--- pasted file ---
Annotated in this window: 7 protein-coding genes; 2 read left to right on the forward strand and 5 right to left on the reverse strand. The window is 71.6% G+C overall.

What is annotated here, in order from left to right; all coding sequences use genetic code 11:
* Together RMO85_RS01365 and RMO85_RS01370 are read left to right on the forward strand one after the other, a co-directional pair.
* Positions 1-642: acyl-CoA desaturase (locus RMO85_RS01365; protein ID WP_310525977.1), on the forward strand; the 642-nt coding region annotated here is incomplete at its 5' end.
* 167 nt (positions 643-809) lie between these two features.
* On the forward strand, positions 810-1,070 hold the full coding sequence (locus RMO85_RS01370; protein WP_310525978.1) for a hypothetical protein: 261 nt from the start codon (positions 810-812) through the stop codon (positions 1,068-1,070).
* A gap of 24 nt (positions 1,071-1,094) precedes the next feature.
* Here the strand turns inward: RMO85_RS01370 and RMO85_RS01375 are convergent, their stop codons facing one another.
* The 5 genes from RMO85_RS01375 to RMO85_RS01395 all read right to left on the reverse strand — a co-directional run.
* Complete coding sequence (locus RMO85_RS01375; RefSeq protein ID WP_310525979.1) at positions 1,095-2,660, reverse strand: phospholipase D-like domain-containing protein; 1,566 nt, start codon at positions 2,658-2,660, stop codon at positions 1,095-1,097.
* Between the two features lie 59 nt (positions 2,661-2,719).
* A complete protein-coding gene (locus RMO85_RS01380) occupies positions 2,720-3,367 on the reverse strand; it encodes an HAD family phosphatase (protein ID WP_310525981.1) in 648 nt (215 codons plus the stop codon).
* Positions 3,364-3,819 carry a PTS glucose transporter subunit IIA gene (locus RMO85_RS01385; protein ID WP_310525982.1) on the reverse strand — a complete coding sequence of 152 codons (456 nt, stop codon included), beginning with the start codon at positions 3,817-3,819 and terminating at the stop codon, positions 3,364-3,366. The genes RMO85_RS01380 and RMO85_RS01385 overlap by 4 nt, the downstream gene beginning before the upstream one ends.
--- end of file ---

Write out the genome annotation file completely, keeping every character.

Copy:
Annotated in this window: 7 protein-coding genes; 2 read left to right on the forward strand and 5 right to left on the reverse strand. The window is 71.6% G+C overall.

What is annotated here, in order from left to right; all coding sequences use genetic code 11:
* Together RMO85_RS01365 and RMO85_RS01370 are read left to right on the forward strand one after the other, a co-directional pair.
* Positions 1-642: acyl-CoA desaturase (locus RMO85_RS01365; protein ID WP_310525977.1), on the forward strand; the 642-nt coding region annotated here is incomplete at its 5' end.
* 167 nt (positions 643-809) lie between these two features.
* On the forward strand, positions 810-1,070 hold the full coding sequence (locus RMO85_RS01370; protein WP_310525978.1) for a hypothetical protein: 261 nt from the start codon (positions 810-812) through the stop codon (positions 1,068-1,070).
* A gap of 24 nt (positions 1,071-1,094) precedes the next feature.
* Here the strand turns inward: RMO85_RS01370 and RMO85_RS01375 are convergent, their stop codons facing one another.
* The 5 genes from RMO85_RS01375 to RMO85_RS01395 all read right to left on the reverse strand — a co-directional run.
* Complete coding sequence (locus RMO85_RS01375; RefSeq protein ID WP_310525979.1) at positions 1,095-2,660, reverse strand: phospholipase D-like domain-containing protein; 1,566 nt, start codon at positions 2,658-2,660, stop codon at positions 1,095-1,097.
* Between the two features lie 59 nt (positions 2,661-2,719).
* A complete protein-coding gene (locus RMO85_RS01380) occupies positions 2,720-3,367 on the reverse strand; it encodes an HAD family phosphatase (protein ID WP_310525981.1) in 648 nt (215 codons plus the stop codon).
* Positions 3,364-3,819 carry a PTS glucose transporter subunit IIA gene (locus RMO85_RS01385; protein ID WP_310525982.1) on the reverse strand — a complete coding sequence of 152 codons (456 nt, stop codon included), beginning with the start codon at positions 3,817-3,819 and terminating at the stop codon, positions 3,364-3,366. The genes RMO85_RS01380 and RMO85_RS01385 overlap by 4 nt, the downstream gene beginning before the upstream one ends.